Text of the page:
Her touch eased up to his lips and hesitated.  Her smile faded and her fingers continued their blind study across his lips.  Softly.  Delicately.

He stared at her mouth.  No longer smiling, her lips were wet as if she had just licked them.

He had never been allowed to play games, at least not since he and his younger brother, Gawyn, were very young.  But this game… this game he had never played.  He studied her lips, her smooth skin.  The subtle scent of roses floated to him, sweet and fragrant.

She lifted up the blindfold.  “Damien,” she gasped.  Her cheeks blazed with a flash of red.

A round of cheers erupted as the game ended.

Aurora smiled and looked at the children as she removed the blindfold from her head.  When her gaze came back to him, her smile faltered.

“More!” one of the smaller boys exclaimed, tugging at her skirt.

Aurora grinned and laid a hand against the child’s dark hair.  She held the blindfold out to Damien.  “Would you care to take a turn?”

Damien looked at the blindfold, then at Aurora.  “I don’t play games.”

Aurora stared at him for a moment.

In her bright blue eyes, Damien wasn’t sure if he saw disappointment or curiosity.

She stroked the boy’s head and handed him the blindfold.  “I am afraid that is all I have time for now.”  A unison of disappointed voices welled up around her.  “But we shall play on the morrow,” she quickly amended.

The little boy at her skirt looked up at her.  “You said you would play.”

Aurora knelt before the child.  “I can hardly neglect our guest,” she told him patiently.  “We will have time later.”

The boy lowered his head and kicked at an imaginary pebble before following the rest of the children down the hall.

Aurora stood and looked at Damien.  “I must apologize for touching you so… inappropriately.”  She glanced away from him to study the floor, but not before he saw a slight smile curve her lips.

Damien’s senses flared to life, responding to even the merest glimpse of her smile.  She was so damned beautiful.  Damien had liked her dainty fingers on his lips, the scent of her in his nostrils.  It almost made a man forget who he was.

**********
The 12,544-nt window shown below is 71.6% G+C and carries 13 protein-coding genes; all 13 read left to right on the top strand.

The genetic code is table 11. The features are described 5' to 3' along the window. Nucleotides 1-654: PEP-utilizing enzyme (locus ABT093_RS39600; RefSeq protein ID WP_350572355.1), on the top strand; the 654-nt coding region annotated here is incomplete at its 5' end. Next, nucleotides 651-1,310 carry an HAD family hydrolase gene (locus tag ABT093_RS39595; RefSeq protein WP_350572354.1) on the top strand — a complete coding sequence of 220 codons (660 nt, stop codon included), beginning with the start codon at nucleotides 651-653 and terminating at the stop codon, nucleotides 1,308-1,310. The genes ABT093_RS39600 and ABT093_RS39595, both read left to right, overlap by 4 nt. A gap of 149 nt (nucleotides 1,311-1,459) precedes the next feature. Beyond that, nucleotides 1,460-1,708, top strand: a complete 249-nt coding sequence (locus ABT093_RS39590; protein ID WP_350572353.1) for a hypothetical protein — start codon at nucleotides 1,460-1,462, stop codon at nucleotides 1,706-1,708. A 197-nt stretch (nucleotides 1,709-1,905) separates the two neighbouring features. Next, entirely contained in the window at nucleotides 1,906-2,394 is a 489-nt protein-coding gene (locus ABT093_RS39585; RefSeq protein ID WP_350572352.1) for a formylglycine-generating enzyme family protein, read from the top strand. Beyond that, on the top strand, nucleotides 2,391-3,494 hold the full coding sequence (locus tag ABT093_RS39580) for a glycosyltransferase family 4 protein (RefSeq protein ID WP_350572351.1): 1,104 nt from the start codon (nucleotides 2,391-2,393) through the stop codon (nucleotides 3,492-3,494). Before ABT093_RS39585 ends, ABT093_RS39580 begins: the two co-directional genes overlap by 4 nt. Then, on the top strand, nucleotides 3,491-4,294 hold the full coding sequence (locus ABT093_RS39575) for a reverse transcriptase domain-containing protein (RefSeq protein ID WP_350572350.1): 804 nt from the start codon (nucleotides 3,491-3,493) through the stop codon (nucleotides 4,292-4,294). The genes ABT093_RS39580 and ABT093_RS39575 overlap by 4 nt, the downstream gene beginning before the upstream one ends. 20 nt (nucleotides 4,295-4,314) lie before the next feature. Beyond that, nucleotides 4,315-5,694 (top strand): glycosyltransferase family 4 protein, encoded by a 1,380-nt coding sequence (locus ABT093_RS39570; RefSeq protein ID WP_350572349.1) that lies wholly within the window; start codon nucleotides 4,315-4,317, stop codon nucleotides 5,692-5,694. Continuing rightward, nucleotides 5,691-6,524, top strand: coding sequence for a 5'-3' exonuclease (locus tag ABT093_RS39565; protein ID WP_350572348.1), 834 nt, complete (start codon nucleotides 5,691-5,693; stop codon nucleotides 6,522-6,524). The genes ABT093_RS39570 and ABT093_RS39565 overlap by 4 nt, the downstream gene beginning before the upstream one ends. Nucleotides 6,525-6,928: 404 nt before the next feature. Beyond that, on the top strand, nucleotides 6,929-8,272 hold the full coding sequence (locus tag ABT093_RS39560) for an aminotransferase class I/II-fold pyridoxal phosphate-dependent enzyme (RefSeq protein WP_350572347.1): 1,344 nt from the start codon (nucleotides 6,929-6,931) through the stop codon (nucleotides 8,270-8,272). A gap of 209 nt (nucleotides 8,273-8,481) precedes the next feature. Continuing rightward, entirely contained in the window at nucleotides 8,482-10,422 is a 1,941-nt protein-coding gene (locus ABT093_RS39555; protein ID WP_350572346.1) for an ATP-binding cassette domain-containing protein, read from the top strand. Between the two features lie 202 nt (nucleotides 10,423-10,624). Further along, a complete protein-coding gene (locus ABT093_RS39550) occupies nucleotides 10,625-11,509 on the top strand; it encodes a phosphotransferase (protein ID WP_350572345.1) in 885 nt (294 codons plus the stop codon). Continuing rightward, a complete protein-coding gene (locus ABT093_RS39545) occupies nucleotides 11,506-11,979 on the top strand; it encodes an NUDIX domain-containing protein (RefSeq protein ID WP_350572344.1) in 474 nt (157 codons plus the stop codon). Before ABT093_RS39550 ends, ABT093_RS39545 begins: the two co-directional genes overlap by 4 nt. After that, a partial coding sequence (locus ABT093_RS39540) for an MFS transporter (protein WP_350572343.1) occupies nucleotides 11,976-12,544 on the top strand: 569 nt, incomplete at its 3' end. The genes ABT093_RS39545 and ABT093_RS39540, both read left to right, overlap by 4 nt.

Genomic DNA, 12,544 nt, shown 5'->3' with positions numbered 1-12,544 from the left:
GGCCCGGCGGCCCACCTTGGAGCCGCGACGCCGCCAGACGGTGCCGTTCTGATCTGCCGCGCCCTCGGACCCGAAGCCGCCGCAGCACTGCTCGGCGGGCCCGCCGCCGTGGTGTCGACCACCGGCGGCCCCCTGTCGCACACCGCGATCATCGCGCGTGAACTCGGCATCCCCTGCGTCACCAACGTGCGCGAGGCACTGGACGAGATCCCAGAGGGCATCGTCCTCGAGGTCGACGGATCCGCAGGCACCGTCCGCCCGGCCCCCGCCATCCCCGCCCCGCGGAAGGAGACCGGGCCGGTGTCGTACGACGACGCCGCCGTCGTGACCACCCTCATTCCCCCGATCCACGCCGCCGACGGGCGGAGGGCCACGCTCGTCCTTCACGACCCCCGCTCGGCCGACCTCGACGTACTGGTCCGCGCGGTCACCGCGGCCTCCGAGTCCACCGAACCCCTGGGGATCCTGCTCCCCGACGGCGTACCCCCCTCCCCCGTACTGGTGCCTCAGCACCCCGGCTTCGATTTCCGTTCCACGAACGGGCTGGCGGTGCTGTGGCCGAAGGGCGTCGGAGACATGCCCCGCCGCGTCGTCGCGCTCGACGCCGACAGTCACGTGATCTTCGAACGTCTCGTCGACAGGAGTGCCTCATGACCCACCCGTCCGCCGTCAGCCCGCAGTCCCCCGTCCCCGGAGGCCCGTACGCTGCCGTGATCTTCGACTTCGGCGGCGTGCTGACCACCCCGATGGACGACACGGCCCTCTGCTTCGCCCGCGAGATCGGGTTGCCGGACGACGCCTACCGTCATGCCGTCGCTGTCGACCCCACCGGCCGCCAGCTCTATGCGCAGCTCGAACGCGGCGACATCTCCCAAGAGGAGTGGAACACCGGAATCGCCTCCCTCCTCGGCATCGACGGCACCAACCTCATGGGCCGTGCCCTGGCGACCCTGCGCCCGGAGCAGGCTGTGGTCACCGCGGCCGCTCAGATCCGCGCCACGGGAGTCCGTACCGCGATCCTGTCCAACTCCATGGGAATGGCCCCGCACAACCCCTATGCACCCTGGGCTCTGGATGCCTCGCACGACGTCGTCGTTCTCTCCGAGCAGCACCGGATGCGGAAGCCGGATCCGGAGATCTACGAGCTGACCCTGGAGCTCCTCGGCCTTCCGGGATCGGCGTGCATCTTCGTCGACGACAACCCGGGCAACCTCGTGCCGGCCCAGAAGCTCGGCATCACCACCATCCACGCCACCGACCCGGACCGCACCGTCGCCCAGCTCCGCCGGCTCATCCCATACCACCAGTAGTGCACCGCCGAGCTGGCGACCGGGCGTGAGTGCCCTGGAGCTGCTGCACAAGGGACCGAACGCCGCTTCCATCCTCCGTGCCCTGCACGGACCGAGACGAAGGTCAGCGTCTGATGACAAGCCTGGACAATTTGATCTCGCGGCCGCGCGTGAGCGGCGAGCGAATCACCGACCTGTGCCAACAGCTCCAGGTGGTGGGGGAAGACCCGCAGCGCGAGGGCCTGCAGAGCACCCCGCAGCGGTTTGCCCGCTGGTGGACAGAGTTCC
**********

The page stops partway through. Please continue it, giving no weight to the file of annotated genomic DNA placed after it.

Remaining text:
“I must say that something like this has never happened before.  We usually play in the field beyond the castle.  With the current situation, I was advised not to leave the castle without an escort.”

When she glanced up at him with luminescent blue eyes that sparkled in the torchlight, Damien was left breathless.

“I hate to be a burden,” she added.

She could never be a burden, he thought as he gazed at her.  Her eyes were like gems on a portrait of perfection.

Aurora turned and began to stroll down the corridor.

Damien walked beside her for a silent moment.  I’m leaving, he thought to tell her.  But the words did not come out of his mouth.  Just being with her was intoxicating him into wanting to remain at the castle.  Her presence brought warmth to his cold soul, a feeling he hadn’t felt since… since he was a very young child.

“Why did you save me?”

The question caught Damien off guard.  She stared at him with such open confusion he scowled.  Did she know?  Had she discovered why he was there?

“I am forever in your debt,” she said quickly.  “Please make no mistake.  It is just that… well, you are not from Acquitaine.  You are not one of my people, nor a guard.  What interest could you have whether I lived or died?”

Damien could not answer.  What could he tell her?  That she was the reason he had come to Acquitaine?  That her life or death determined his freedom?  That he hadn’t meant to save her as much as stop the assassin from stealing his freedom?  In the end, a partial truth was enough.  “How could I do nothing?”

Her lovely brow wrinkled with perplexity.  “But you endangered your life…”

“It happens often,” Damien said softly.

Aurora stared at him in distraught concern.  “What do you do that often endangers your life?”

Damien hesitated for a moment.  He certainly couldn’t tell her the truth.  Then, he smiled.  “Save ladies from assassins.”

Aurora returned his smile.  “A true hero,” she said, a note of playfulness in her voice.  “And I suppose there is a lady who needs saving in every town.”

“There is always a lady who needs to be rescued.”

“I should feel slighted.  Here I believed you had done such a noble deed just for me and I find it is an everyday task for you.”

“A deed is only noble in the eye of the beholder.”

“It is,” Aurora agreed.  “Then, your deed is more than noble.  It is… treasured.”

Damien stared at her.  “I’ve never been treasured before.”

Aurora looked deeply into his eyes.  “A man with your talents should always be treasured.”

“Killing is not usually seen as a treasured talent.”

“I was speaking of saving my life.”

Yes.  He had saved her life.  But for what purpose?  His mission loomed large in the back of his mind.  His freedom waited to be claimed.  And yet, he was glad she was alive.  “You’re welcome,” he finally said.